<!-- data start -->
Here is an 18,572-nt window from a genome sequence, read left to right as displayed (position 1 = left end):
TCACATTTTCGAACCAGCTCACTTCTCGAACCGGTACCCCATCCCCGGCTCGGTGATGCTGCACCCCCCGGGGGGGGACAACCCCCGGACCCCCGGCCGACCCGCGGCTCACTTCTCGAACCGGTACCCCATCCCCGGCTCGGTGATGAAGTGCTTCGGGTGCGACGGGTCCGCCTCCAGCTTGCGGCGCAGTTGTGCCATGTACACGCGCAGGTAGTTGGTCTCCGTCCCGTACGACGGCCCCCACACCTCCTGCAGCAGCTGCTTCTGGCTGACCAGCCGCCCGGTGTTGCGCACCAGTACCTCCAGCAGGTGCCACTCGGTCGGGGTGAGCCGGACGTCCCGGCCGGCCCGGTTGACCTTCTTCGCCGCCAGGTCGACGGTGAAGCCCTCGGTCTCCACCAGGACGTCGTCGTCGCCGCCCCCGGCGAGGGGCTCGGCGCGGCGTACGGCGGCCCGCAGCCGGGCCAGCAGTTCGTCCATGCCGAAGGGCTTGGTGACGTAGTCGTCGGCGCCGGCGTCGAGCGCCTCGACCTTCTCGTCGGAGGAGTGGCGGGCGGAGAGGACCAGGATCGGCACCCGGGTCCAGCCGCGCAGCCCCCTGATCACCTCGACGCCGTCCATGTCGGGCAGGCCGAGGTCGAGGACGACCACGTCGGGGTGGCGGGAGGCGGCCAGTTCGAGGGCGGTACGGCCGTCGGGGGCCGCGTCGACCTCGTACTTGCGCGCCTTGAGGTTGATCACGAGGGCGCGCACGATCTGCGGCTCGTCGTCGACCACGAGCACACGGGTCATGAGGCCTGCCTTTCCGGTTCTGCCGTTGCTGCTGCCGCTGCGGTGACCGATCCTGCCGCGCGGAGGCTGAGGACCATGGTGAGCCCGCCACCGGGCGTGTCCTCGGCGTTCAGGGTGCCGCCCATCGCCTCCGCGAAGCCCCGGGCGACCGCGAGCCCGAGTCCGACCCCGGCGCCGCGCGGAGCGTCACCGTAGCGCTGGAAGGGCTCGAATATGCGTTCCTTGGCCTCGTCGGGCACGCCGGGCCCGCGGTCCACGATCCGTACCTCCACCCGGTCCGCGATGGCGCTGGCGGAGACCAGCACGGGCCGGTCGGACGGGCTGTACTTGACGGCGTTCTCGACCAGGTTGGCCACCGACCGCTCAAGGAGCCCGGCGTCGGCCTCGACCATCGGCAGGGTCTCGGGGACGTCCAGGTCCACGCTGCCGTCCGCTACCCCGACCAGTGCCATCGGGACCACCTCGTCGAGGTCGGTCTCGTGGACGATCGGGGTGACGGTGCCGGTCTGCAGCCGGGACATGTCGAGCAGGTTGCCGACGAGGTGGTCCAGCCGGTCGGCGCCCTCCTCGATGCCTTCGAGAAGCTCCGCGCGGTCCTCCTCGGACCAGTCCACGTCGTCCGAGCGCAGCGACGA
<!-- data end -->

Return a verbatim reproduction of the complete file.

Here is an 18,572-nt window from a genome sequence, read left to right as displayed (position 1 = left end):
TCACATTTTCGAACCAGCTCACTTCTCGAACCGGTACCCCATCCCCGGCTCGGTGATGCTGCACCCCCCGGGGGGGGACAACCCCCGGACCCCCGGCCGACCCGCGGCTCACTTCTCGAACCGGTACCCCATCCCCGGCTCGGTGATGAAGTGCTTCGGGTGCGACGGGTCCGCCTCCAGCTTGCGGCGCAGTTGTGCCATGTACACGCGCAGGTAGTTGGTCTCCGTCCCGTACGACGGCCCCCACACCTCCTGCAGCAGCTGCTTCTGGCTGACCAGCCGCCCGGTGTTGCGCACCAGTACCTCCAGCAGGTGCCACTCGGTCGGGGTGAGCCGGACGTCCCGGCCGGCCCGGTTGACCTTCTTCGCCGCCAGGTCGACGGTGAAGCCCTCGGTCTCCACCAGGACGTCGTCGTCGCCGCCCCCGGCGAGGGGCTCGGCGCGGCGTACGGCGGCCCGCAGCCGGGCCAGCAGTTCGTCCATGCCGAAGGGCTTGGTGACGTAGTCGTCGGCGCCGGCGTCGAGCGCCTCGACCTTCTCGTCGGAGGAGTGGCGGGCGGAGAGGACCAGGATCGGCACCCGGGTCCAGCCGCGCAGCCCCCTGATCACCTCGACGCCGTCCATGTCGGGCAGGCCGAGGTCGAGGACGACCACGTCGGGGTGGCGGGAGGCGGCCAGTTCGAGGGCGGTACGGCCGTCGGGGGCCGCGTCGACCTCGTACTTGCGCGCCTTGAGGTTGATCACGAGGGCGCGCACGATCTGCGGCTCGTCGTCGACCACGAGCACACGGGTCATGAGGCCTGCCTTTCCGGTTCTGCCGTTGCTGCTGCCGCTGCGGTGACCGATCCTGCCGCGCGGAGGCTGAGGACCATGGTGAGCCCGCCACCGGGCGTGTCCTCGGCGTTCAGGGTGCCGCCCATCGCCTCCGCGAAGCCCCGGGCGACCGCGAGCCCGAGTCCGACCCCGGCGCCGCGCGGAGCGTCACCGTAGCGCTGGAAGGGCTCGAATATGCGTTCCTTGGCCTCGTCGGGCACGCCGGGCCCGCGGTCCACGATCCGTACCTCCACCCGGTCCGCGATGGCGCTGGCGGAGACCAGCACGGGCCGGTCGGACGGGCTGTACTTGACGGCGTTCTCGACCAGGTTGGCCACCGACCGCTCAAGGAGCCCGGCGTCGGCCTCGACCATCGGCAGGGTCTCGGGGACGTCCAGGTCCACGCTGCCGTCCGCTACCCCGACCAGTGCCATCGGGACCACCTCGTCGAGGTCGGTCTCGTGGACGATCGGGGTGACGGTGCCGGTCTGCAGCCGGGACATGTCGAGCAGGTTGCCGACGAGGTGGTCCAGCCGGTCGGCGCCCTCCTCGATGCCTTCGAGAAGCTCCGCGCGGTCCTCCTCGGACCAGTCCACGTCGTCCGAGCGCAGCGACGA